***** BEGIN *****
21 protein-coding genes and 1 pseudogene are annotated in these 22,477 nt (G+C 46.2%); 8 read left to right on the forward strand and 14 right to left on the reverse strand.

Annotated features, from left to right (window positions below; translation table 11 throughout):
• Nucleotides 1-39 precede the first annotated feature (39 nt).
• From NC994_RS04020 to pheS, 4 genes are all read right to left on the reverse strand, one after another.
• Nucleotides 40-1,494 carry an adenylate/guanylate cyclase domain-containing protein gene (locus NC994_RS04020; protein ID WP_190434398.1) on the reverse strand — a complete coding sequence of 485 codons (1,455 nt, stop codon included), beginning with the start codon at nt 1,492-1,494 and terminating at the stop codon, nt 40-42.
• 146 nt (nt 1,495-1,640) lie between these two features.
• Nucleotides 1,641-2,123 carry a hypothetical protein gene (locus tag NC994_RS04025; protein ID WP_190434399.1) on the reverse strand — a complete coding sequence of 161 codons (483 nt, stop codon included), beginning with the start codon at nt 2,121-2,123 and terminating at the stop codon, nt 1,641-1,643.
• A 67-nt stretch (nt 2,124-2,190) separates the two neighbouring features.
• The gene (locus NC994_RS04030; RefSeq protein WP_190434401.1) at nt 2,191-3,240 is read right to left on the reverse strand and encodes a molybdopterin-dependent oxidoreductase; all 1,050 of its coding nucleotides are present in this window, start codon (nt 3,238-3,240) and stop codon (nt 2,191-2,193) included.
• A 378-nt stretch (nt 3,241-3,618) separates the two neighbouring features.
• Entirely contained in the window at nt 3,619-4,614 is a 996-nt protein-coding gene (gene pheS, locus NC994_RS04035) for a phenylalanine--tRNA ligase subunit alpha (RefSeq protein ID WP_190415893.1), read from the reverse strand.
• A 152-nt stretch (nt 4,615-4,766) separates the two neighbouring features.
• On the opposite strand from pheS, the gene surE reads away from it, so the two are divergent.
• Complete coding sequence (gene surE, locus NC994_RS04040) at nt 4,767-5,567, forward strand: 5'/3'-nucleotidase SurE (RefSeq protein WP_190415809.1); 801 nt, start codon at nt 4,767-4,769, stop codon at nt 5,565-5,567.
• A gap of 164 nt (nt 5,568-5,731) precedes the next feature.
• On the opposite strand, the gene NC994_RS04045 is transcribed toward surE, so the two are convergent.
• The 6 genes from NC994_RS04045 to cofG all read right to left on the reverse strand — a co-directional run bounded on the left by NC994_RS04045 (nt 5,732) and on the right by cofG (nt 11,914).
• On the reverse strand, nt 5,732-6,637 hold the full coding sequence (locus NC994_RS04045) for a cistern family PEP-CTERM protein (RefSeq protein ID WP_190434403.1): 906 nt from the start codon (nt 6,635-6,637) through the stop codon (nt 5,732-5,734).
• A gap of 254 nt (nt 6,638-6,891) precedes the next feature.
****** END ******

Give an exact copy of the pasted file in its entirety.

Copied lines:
21 protein-coding genes and 1 pseudogene are annotated in these 22,477 nt (G+C 46.2%); 8 read left to right on the forward strand and 14 right to left on the reverse strand.

Annotated features, from left to right (window positions below; translation table 11 throughout):
• Nucleotides 1-39 precede the first annotated feature (39 nt).
• From NC994_RS04020 to pheS, 4 genes are all read right to left on the reverse strand, one after another.
• Nucleotides 40-1,494 carry an adenylate/guanylate cyclase domain-containing protein gene (locus NC994_RS04020; protein ID WP_190434398.1) on the reverse strand — a complete coding sequence of 485 codons (1,455 nt, stop codon included), beginning with the start codon at nt 1,492-1,494 and terminating at the stop codon, nt 40-42.
• 146 nt (nt 1,495-1,640) lie between these two features.
• Nucleotides 1,641-2,123 carry a hypothetical protein gene (locus tag NC994_RS04025; protein ID WP_190434399.1) on the reverse strand — a complete coding sequence of 161 codons (483 nt, stop codon included), beginning with the start codon at nt 2,121-2,123 and terminating at the stop codon, nt 1,641-1,643.
• A 67-nt stretch (nt 2,124-2,190) separates the two neighbouring features.
• The gene (locus NC994_RS04030; RefSeq protein WP_190434401.1) at nt 2,191-3,240 is read right to left on the reverse strand and encodes a molybdopterin-dependent oxidoreductase; all 1,050 of its coding nucleotides are present in this window, start codon (nt 3,238-3,240) and stop codon (nt 2,191-2,193) included.
• A 378-nt stretch (nt 3,241-3,618) separates the two neighbouring features.
• Entirely contained in the window at nt 3,619-4,614 is a 996-nt protein-coding gene (gene pheS, locus NC994_RS04035) for a phenylalanine--tRNA ligase subunit alpha (RefSeq protein ID WP_190415893.1), read from the reverse strand.
• A 152-nt stretch (nt 4,615-4,766) separates the two neighbouring features.
• On the opposite strand from pheS, the gene surE reads away from it, so the two are divergent.
• Complete coding sequence (gene surE, locus NC994_RS04040) at nt 4,767-5,567, forward strand: 5'/3'-nucleotidase SurE (RefSeq protein WP_190415809.1); 801 nt, start codon at nt 4,767-4,769, stop codon at nt 5,565-5,567.
• A gap of 164 nt (nt 5,568-5,731) precedes the next feature.
• On the opposite strand, the gene NC994_RS04045 is transcribed toward surE, so the two are convergent.
• The 6 genes from NC994_RS04045 to cofG all read right to left on the reverse strand — a co-directional run bounded on the left by NC994_RS04045 (nt 5,732) and on the right by cofG (nt 11,914).
• On the reverse strand, nt 5,732-6,637 hold the full coding sequence (locus NC994_RS04045) for a cistern family PEP-CTERM protein (RefSeq protein ID WP_190434403.1): 906 nt from the start codon (nt 6,635-6,637) through the stop codon (nt 5,732-5,734).
• A gap of 254 nt (nt 6,638-6,891) precedes the next feature.